Only 20 percent of full-time clergy younger than 45 equals 100 percent of a problem for a denomination struggling to grow and thrive in the decades to come.

If you were to think, Well, at least we have experience going for us, you would be a little off target. The average age of ordinands has held pretty steady at about 50 years of age according to recent CPG Annual Reports (which are different than the Compensation Report). That means that a significant amount of those in the older age brackets are no more seasoned in ministry than many of their younger colleagues; they were ordained later in life.

Read it all and follow the footnotes.

Posted in Episcopal Church (TEC), Ministry of the Ordained, Parish Ministry

(Christian Today) Thousands of people are turning out to hear free choral music around Britain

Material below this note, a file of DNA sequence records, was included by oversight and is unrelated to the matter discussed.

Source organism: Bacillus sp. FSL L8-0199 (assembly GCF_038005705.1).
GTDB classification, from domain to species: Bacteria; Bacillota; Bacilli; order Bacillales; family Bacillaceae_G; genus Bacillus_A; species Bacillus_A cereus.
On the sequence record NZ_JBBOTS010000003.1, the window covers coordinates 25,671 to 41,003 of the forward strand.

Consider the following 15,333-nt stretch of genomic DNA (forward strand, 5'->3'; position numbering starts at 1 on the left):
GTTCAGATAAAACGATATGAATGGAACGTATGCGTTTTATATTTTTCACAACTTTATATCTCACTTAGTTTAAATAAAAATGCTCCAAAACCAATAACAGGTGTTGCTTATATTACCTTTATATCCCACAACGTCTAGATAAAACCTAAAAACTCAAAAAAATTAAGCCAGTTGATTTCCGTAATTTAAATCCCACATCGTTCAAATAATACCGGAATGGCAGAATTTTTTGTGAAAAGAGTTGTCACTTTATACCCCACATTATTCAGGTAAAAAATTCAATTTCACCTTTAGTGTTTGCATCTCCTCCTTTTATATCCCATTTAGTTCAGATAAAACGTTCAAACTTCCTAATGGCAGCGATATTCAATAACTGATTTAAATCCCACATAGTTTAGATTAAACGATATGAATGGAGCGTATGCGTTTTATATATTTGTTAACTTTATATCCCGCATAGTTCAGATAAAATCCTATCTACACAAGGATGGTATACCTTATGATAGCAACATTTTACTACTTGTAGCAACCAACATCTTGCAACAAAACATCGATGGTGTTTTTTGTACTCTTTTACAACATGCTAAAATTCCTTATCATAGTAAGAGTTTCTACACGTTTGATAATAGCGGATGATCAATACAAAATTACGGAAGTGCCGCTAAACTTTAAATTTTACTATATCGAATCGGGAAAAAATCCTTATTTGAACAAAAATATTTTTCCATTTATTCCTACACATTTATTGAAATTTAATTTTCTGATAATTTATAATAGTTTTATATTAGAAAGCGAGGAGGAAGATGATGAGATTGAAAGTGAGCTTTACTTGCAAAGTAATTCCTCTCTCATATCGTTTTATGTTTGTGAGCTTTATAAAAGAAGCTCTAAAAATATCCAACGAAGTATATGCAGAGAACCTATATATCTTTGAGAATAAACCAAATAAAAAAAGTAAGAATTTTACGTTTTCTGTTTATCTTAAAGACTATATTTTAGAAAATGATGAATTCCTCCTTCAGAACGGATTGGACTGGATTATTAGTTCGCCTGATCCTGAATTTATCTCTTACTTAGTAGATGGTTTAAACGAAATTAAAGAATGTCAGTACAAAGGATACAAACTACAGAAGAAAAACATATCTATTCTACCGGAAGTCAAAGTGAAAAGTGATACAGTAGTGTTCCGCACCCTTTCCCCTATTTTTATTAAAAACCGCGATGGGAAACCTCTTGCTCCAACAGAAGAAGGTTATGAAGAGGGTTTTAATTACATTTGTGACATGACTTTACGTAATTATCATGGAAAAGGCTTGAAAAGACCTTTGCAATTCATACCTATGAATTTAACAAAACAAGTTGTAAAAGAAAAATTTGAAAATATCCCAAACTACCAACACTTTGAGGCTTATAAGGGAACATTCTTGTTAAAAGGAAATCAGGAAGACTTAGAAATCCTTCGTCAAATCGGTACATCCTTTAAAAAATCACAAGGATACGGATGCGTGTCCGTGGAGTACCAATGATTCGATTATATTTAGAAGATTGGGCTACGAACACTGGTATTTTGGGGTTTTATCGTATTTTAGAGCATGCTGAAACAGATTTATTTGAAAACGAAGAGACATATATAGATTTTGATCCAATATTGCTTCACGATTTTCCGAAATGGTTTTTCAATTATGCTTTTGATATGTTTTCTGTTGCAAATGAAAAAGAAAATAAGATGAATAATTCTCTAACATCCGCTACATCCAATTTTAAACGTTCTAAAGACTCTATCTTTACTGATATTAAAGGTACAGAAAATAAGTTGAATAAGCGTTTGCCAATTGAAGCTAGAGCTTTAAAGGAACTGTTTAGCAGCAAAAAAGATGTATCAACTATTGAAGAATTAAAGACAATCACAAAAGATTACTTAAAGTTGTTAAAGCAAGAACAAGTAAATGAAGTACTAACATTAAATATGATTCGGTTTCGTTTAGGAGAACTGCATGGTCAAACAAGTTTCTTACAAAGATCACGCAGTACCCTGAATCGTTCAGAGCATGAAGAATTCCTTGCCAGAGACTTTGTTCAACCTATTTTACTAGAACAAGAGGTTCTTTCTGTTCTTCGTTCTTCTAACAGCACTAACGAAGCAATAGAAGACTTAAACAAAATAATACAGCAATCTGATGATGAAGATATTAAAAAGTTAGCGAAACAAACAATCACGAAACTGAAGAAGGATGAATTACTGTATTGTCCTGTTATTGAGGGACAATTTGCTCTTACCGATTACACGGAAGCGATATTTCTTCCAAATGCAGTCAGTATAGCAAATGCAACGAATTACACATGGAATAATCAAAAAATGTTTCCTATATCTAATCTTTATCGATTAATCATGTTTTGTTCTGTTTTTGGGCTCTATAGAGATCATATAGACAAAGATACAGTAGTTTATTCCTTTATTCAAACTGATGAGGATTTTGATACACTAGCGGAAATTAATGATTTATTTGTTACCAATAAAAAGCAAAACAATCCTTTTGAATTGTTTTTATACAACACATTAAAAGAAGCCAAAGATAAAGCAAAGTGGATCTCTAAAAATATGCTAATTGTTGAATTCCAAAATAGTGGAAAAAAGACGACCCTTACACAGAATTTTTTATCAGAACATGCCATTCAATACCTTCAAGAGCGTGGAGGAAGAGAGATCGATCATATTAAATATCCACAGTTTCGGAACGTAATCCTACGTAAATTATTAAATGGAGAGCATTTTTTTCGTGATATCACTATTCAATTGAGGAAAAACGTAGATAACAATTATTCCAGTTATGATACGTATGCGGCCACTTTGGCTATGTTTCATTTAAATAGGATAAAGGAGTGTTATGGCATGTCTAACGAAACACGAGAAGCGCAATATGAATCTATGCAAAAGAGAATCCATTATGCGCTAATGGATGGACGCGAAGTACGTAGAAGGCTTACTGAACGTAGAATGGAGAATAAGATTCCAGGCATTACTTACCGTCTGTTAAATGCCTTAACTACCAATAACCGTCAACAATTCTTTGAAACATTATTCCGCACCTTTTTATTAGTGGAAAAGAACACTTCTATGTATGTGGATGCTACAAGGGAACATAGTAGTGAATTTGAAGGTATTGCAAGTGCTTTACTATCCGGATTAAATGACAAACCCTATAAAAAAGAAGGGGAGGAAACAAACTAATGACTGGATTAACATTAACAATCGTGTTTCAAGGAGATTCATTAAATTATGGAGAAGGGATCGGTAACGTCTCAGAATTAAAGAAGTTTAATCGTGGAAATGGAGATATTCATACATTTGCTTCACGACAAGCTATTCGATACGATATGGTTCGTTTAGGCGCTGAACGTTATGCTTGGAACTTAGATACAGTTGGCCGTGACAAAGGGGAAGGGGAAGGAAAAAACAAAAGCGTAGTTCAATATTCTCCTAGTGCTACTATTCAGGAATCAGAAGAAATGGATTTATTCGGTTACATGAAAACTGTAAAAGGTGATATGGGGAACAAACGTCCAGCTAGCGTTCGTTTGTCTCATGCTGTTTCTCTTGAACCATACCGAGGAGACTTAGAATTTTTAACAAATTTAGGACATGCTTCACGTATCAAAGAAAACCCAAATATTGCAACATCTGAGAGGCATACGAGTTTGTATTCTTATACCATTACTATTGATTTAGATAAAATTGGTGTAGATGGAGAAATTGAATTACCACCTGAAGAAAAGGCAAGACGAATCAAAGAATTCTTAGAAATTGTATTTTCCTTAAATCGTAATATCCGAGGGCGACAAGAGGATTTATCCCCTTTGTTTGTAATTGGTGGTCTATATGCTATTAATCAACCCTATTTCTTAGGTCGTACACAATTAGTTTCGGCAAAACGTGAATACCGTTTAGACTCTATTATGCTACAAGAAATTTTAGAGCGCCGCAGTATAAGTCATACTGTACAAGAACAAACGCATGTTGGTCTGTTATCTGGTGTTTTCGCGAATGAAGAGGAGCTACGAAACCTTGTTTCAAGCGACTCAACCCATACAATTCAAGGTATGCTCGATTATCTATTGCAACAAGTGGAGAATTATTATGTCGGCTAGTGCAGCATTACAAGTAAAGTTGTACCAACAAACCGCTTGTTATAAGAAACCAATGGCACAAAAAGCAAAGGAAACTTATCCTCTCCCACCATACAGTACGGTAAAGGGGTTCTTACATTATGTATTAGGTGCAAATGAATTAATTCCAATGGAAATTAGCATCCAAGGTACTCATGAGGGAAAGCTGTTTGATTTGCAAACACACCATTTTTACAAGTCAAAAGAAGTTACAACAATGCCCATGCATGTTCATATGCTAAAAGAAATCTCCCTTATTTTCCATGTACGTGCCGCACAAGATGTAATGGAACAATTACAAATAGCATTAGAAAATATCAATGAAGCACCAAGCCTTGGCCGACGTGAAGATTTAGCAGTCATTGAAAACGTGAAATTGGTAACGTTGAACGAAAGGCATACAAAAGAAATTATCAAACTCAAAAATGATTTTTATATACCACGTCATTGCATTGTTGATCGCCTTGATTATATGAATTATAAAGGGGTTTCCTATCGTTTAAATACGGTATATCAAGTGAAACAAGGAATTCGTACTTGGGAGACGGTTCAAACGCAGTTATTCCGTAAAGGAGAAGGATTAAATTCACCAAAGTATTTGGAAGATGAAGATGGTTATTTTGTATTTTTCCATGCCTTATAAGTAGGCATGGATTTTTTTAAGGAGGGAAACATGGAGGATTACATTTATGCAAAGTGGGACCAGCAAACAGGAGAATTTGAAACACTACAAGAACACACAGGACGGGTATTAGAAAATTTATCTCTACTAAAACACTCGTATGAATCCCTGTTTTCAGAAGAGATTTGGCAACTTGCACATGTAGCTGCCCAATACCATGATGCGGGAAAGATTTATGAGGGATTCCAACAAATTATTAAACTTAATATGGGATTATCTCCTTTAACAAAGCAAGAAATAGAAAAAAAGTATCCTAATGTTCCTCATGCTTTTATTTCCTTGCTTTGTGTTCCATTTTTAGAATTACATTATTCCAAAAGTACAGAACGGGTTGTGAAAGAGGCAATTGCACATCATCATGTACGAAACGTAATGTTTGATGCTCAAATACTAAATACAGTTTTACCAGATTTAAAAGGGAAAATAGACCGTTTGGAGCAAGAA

The ancient church music has been around for centuries – but is getting a new audience due to a new website set up to enable people to find choral evensong services at cathedrals, colleges and churches anywhere in Britain and Ireland.

The website is now receiving about 8,500 unique visitors a month, and 11,500 visits a month, and that number is rising. There are now 481 churches, chapels and cathedrals with their own pages on the website, and the number keeps growing.

And the effect on congregations is staggering.

One poorly-attended church in London found attendance shot up from 10 people to nearly 200 at one evensong alone.Read it all.

Posted in Church of England (CoE), Liturgy, Music, Worship, Parish Ministry

(Timeout) Things you only know if you’re a London parish priest: a profile of the Rev Niall Weir

The church has got London covered